67 Improving Land Records in India

67.1    Problems with land/flats ownership records – they don’t exist !!!

Many of us think that so called Revenue Departments of State Governments keep some records about “ownership” of the plots/flats. This is a misconception. The Revenue Department records such as 7/12 record, are “tax records” for land plots and NOT ownership records. In past, the Kings and his officers only used to keep name of person to be contacted in case of tax-default i.e. tax on that plot doesn’t come in time. And as long as taxes came, the Kings’ officers never bothered to check if the person named in records is still living there or still the owner or even alive. What if person to be contacted in case of tax-default is not found? The Kings could not care less — they would collect tax from person who is possessing the plot or confiscate the plot and auction it. Only the initial allocation of plot or auction held by King or his officer would have seal of King or his officer. The ownership was basically “public knowledge” , ascertained by the tradition that  change of ownership was done in public in public meetings. Only “first” allocations or auction of land confiscated by kings would have seal of king. The Moguls and British continued with same tax-record-keeping system. The grim reality today is that there is NO govt dept in India which keeps information on land/flat ownership !!!

Now almost all over world, this was the case till 1860. In all countries across world, the Governments at Central, State and even Local levels only kept list of plots and names of the persons to contacted in case of tax-default happens. And Governments till 1860 never bothered to keep land sale records, ownership records and ownership was established by public knowledge and chain of sale contracts. Sometimes, chain would start from year as back as 1200 AD !! In the chain of sale-contracts, if one sale document is found defective, all subsequent sale documents and final sale document will face the challenge. Till 1860, it was lesser issue, as mobility was less, and “everyone knew every neighbors” in village or even cities. In 1860, Australia was first country to  create ownership record, and later all European countries and USA followed the system. But India’s PM, CMs, MPs and MLAs have opposed the proposal  to create a land ownership system till date.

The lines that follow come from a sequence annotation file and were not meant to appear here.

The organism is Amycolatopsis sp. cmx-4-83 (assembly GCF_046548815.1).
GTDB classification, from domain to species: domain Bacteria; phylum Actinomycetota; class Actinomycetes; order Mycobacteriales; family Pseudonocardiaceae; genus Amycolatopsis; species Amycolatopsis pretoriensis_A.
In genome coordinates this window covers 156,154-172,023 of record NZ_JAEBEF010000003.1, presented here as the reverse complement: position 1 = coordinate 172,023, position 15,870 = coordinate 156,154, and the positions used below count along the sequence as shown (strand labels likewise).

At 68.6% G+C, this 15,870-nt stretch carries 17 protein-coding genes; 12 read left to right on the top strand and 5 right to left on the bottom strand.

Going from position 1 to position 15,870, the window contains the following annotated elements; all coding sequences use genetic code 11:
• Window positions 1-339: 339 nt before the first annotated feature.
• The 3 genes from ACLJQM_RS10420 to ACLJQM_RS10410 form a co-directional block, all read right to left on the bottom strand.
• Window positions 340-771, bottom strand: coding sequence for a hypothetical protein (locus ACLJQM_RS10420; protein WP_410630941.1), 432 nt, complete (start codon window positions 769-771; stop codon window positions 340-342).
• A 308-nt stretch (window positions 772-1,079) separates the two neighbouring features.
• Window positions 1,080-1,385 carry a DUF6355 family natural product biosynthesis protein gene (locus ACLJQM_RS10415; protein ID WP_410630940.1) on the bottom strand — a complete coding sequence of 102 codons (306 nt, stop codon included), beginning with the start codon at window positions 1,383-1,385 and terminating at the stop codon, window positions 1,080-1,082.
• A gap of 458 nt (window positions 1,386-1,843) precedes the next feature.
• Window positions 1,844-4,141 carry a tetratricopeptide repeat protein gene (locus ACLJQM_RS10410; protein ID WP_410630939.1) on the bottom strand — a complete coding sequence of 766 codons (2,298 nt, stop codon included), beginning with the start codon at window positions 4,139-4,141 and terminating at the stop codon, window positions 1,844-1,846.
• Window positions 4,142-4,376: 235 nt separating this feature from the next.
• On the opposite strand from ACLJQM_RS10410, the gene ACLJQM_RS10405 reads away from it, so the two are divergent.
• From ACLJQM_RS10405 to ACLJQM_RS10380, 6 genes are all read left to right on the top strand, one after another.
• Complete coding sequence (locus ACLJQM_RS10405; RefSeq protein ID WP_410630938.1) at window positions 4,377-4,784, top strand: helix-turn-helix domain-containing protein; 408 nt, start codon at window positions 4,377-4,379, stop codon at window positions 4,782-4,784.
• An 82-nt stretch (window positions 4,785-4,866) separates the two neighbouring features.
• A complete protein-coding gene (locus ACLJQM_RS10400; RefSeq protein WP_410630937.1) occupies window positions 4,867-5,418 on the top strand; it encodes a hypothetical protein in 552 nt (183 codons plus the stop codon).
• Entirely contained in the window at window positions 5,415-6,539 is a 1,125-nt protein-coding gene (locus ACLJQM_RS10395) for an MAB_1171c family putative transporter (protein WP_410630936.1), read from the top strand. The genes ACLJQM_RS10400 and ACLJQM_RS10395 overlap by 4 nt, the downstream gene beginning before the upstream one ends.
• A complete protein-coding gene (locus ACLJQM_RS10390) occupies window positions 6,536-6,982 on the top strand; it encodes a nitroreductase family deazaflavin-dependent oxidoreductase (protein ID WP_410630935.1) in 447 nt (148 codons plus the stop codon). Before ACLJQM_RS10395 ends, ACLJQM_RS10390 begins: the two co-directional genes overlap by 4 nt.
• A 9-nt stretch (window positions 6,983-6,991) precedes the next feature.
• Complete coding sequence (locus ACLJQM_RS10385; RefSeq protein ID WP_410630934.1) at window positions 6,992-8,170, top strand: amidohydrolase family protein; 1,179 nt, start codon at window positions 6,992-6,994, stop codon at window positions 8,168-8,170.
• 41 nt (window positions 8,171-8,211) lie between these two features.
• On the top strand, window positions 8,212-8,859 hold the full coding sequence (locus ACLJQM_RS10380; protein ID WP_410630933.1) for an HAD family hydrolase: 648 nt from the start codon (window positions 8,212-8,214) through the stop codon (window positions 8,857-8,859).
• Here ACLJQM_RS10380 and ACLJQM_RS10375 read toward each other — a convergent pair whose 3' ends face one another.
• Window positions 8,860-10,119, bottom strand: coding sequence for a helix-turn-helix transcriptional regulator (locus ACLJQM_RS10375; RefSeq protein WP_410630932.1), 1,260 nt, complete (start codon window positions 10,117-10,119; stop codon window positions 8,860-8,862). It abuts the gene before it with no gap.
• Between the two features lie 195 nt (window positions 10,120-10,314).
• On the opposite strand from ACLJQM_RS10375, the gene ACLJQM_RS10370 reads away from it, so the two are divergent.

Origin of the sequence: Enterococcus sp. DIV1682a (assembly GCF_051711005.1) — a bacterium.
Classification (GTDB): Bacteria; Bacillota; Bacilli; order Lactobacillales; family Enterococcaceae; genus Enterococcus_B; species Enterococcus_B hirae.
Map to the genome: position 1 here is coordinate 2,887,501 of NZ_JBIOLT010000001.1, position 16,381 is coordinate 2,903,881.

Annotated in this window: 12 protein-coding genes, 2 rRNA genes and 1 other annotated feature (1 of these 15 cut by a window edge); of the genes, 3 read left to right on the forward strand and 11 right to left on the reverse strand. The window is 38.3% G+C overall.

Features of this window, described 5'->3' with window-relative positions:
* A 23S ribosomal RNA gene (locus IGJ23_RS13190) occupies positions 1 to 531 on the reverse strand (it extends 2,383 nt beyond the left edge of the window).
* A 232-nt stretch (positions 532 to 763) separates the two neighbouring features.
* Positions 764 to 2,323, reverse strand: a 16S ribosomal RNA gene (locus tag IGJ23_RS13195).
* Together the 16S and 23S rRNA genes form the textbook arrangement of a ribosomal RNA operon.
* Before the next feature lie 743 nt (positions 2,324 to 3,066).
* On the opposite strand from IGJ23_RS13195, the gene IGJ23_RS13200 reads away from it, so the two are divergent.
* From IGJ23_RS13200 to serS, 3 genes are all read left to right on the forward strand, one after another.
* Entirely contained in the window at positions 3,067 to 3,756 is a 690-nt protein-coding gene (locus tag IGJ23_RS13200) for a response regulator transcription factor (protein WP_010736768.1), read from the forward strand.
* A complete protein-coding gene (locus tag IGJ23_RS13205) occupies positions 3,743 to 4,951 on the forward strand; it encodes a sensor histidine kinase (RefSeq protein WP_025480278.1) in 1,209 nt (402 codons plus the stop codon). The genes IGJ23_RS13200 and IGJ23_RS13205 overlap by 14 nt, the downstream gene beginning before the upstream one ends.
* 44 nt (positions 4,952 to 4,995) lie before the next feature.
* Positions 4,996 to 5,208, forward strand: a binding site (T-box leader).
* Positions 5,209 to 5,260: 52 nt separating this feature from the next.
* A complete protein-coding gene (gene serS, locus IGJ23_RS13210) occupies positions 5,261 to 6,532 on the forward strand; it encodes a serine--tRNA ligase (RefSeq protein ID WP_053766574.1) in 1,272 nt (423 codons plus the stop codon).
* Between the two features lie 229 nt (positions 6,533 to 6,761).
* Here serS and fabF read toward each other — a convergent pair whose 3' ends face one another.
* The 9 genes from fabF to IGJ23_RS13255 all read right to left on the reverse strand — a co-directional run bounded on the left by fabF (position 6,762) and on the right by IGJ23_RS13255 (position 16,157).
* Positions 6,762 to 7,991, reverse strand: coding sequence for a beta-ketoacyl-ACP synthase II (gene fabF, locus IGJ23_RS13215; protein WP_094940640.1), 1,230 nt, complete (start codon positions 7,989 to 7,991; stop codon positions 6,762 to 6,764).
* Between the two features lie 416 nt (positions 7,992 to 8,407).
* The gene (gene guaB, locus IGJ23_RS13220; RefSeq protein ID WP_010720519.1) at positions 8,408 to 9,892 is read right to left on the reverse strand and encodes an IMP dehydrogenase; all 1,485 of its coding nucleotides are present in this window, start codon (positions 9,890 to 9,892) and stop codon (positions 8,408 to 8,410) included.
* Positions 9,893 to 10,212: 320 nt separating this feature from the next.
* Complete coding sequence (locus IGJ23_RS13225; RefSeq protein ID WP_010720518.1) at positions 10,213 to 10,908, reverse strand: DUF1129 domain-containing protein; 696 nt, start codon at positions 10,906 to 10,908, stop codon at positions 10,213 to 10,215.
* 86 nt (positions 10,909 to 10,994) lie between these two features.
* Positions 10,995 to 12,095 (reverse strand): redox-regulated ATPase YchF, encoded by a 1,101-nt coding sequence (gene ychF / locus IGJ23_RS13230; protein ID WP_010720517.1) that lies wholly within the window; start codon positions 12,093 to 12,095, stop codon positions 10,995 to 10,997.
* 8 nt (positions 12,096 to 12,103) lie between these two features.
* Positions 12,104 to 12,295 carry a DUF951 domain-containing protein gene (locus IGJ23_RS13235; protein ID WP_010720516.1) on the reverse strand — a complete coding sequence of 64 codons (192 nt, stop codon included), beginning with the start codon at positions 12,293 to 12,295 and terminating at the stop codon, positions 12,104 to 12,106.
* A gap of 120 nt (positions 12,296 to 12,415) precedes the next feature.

And the revenue records in India are also incomplete and inaccurate. eg in many case a plot/flat is sold to someone, and for several years, the records will have the name of the old owner. Sometimes, a person would have died years/decades ago, and yet the records will have his name on the plot. There are cases where plots still have names of people who died in 1950s !! Once such case recently came up, where the plot had name of Vallabhbhai Patel (first Home Minister of India), who had passed away in around 1950 !!

So why are land/flat ownership record such a mess?

Mainly because the local officer in-charge of Revenue Dept (Talaati or Patwari or Tahasildar or Mamlatdaar) is only required to ensure that land tax is collected timely. Existing law-drafts do not require or empower him to ensure that the person whose name is on the record is alive, he is still the owner or if he was ever the actual owner. The local revenue officer does not have powers necessary to keep an accurate record of transfers and thus ownerships. The local revenue officer is not even authorized to conduct a search for “owner” as long as taxes are paid in the time. Also say a land is in the name of a person; he dies; his heirs do not get the name transferred, and keep paying the land tax; then even after decades, the (dead) person’s name will stay on the record.

Also, the existing laws do not require that buyer/seller must register the sale on same day or within a certain number of days. (eg in Australia, the sale is invalid unless done before Govt Registrar, who registers the deal very same minute). Also, the local revenue officer ONLY registers the sale, and keeps record of duty collected, and he has no powers to decide if the sale is valid or not. The officer also does not have powers to decide if the seller is the actual owner or not and if he is fully authorized to sell the land/flat. Worse, the officer also does not have powers to stop the deal even if he knows and has evidences to show that the seller is not the actual owner !!! And in most cases, the revenue office keeps only the following information about buyer/seller : name, father’s name, address and approximate age. The revenue office does not even keep photograph or signature or tax-ID# or ration card number or driver license number of buyers/sellers. So the revenue officer does not even have elementary means to verify if the seller is the same person who had bought the land/building before i.e. if he is the actual owner.

The matter is worse in case of flats. When a builder buys a plot and makes several flats on that plot, and sells them, the first sale is need not be registered at all in many states. So in many cases, while a plot may have say 100 flats, there is no entry for even one of the flat in revenue records. And when that flat is sold for the second time to someone else, and when the transfer document comes for registration, the local revenue officer has no way at all to know if the seller was the first buyer, as the first buyer’s deal had never come for registration. Fortunately, the local Municipalities has fairly accurate record of flats, and their areas, but Municipalities do not have any record of ownership (nor they are required to keep it). At best, they keep the record of occupier, and that too may be stale.